I was an “Emma Girl.” My high school education took place within the grey walls of Emma Willard School (EWS), a private girls’ school founded in 1814 by women's rights activist and advocate for women’s higher education, Emma Hart Willard.
In many ways my time at EWS transformed me just as it was supposed to: teaching me the academic focus that would carry me all the way through a doctorate degree, establishing the beginnings of my voice as a writer, and encouraging me to speak up about my ideas and beliefs.
Unfortunately, while much of what I learned at EWS had to do with supporting the budding character and individual strengths of young women, one of the most defining parts of my high school experience taught me a hard lesson: the rights and safety of girls and women are not always valued even within institutions that espouse to protect them.
Even now, almost two decades later, it gets asked when alumnae get together: You were there when the teachers were removed, right? When that girl was kicked out? Did you know her?
The answer is: yes. Yes, I knew that girl. Her name is Kat, but I knew her as Katie. The 28-year-old teacher we all knew she was having sex with? The man who she would come forward 18 years later and assert forcibly raped her? His name is Scott.
I’ve thought back on the incidents many times since my time at EWS. None of it has ever felt right to me. Here’s what I knew at the time, what was common knowledge among many students: I knew Katie, a senior, and Scott were sleeping together. I knew Scott had a relationship with at least one former student. I knew Katie and Scott did sexual things that fell only under the title of ‘really weird’ and aggressive in my sexually inexperienced brain. I knew that emails detailing some of these things had been found by another student and shared with the administration. Yet, for weeks after the emails were turned in to the administration Scott remained on campus. He remained a teacher, a coach, a shadowy presence. We all whispered about it—nervous, excited, concerned.
The conversation Katie and I had the afternoon before vacation has always struck me because of what happened afterward. I can see her clearly still—a girl I’d thought of as vibrant, mature, and worldly, seemingly suddenly ashen, slight, and vulnerable. Our conversation was brief and vague, but it left me feeling unsettled.
The next morning Katie was gone, seemingly erased from our school.
Over vacation letters went out from the Head of School to parents explaining that Scott (and another teacher) were dismissed from their positions for “overstep[ping] the carefully defined and articulated boundaries of faculty-student interaction.” No mention was made of Katie—leaving this closing claim that, as a boarding school, EWS has a “special responsibility for the welfare of the young women who are our students” begging the question: So, about that student…?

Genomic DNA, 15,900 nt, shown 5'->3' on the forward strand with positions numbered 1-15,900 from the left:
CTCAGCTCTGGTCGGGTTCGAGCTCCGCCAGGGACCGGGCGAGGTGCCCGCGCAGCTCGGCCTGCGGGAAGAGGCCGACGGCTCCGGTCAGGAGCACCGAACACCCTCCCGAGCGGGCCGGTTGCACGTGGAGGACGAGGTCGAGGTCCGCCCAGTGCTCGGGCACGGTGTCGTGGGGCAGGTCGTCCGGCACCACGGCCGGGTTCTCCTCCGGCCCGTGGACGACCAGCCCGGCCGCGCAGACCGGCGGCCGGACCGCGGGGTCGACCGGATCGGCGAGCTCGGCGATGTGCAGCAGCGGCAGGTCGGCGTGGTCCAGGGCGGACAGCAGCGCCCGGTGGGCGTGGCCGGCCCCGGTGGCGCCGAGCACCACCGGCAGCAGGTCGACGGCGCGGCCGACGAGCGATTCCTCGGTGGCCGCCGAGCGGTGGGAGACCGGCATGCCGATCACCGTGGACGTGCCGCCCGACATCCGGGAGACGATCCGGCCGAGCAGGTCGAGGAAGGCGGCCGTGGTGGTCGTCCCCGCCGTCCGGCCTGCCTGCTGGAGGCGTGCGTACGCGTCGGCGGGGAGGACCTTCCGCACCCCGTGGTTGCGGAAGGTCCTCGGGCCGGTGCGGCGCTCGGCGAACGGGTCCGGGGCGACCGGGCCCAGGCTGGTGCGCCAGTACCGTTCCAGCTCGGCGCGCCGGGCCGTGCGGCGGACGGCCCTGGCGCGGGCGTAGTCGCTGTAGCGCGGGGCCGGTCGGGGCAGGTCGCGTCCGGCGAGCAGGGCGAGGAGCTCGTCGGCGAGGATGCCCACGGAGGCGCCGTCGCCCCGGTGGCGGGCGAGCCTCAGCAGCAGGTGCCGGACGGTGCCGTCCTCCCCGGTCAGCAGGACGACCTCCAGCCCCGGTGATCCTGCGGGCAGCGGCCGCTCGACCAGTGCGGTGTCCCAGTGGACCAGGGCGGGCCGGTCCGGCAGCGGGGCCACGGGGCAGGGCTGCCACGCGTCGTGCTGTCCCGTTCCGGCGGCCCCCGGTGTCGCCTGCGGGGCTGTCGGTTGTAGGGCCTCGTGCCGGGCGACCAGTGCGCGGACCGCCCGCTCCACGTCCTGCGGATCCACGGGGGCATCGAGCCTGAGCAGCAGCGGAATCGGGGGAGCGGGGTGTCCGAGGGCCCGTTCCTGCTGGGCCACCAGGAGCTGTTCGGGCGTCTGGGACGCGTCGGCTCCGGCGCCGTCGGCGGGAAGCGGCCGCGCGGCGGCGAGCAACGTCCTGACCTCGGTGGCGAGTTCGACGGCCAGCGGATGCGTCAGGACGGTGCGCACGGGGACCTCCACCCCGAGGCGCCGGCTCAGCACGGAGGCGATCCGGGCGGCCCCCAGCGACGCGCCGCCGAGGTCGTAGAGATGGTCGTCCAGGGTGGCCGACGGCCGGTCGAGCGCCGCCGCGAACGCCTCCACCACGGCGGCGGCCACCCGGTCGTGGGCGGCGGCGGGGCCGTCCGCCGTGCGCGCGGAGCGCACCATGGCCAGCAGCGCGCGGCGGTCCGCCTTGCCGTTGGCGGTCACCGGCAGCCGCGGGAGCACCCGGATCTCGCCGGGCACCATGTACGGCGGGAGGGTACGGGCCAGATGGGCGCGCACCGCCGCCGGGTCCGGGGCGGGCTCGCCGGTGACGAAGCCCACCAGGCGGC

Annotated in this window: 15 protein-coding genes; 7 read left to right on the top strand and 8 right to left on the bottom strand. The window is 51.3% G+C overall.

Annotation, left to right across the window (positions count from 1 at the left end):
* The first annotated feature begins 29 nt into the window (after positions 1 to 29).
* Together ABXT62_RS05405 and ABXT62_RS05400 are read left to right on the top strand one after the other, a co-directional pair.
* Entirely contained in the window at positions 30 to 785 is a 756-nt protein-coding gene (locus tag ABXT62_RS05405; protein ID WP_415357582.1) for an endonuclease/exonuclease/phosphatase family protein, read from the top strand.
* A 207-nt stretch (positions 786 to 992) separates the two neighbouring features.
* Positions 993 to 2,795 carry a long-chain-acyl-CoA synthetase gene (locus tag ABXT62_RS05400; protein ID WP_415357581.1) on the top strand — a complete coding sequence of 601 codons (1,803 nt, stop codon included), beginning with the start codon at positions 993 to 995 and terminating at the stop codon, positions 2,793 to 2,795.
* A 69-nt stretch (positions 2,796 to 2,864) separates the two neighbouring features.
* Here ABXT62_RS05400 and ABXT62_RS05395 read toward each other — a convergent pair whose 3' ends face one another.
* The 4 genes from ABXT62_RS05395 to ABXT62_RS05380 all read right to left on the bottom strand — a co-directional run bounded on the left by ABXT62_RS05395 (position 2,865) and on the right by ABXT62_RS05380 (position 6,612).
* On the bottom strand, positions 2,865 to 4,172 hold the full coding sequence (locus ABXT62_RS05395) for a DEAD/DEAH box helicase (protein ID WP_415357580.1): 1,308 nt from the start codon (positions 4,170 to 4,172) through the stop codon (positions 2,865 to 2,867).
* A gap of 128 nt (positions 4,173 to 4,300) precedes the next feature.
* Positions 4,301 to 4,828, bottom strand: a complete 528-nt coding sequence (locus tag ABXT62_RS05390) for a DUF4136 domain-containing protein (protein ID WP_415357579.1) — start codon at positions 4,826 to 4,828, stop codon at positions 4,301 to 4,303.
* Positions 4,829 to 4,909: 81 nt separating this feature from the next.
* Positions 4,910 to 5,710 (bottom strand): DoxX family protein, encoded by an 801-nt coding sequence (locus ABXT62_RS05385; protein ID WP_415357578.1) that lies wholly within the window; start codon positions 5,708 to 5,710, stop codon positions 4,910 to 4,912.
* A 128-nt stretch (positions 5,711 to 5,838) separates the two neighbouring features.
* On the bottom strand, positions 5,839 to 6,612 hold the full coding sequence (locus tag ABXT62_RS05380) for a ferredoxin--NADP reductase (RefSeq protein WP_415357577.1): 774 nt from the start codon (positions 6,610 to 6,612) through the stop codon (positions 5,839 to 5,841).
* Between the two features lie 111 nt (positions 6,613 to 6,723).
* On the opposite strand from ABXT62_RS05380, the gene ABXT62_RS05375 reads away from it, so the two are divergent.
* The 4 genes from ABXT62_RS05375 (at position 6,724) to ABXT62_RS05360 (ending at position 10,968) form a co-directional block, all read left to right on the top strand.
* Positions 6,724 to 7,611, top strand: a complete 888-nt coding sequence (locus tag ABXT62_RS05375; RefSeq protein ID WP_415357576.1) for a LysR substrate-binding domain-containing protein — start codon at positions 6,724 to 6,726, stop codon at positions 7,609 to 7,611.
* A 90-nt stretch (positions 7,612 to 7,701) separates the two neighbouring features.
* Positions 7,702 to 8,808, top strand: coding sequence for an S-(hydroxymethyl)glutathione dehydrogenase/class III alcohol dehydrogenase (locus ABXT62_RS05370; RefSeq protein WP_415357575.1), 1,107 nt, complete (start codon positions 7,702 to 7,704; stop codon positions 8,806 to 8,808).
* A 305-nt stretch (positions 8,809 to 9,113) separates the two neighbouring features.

When we returned to school after break, we were told nothing about Katie, but we heard stories, of course. Stories that she’d gone to New Orleans, that she was homeless, that she’d no longer be able to go any of the colleges that had accepted her. Her story, whispered between us, was a warning shot we all heard. We knew not to press the issue. However, some students made a subtle reminder that we would not forget what happened—that we knew it was wrong: A picture of Katie and Scott on the soccer field appeared in the student-run school yearbook, the caption stating that he was giving her tips on “aggressiveness.”
It was years later that I understood exactly how wrong it all was. How did a man with a known history of sleeping with students keep his position as a teacher and coach at an all-girls boarding school—where he had access to and control over precocious young women living away from home with limited access to boys their own age? How did he retain access to Katie (and other students) even after the nature of their “relationship” went from a rumor to common knowledge to irrefutable fact? How did the school permit this man to depart, reputation at least intact enough to get a job at another school, yet leave Katie to fend for herself? How did the school, after failing to protect Katie in the first place, further violate her by choosing to kick her out of school rather than provide her support?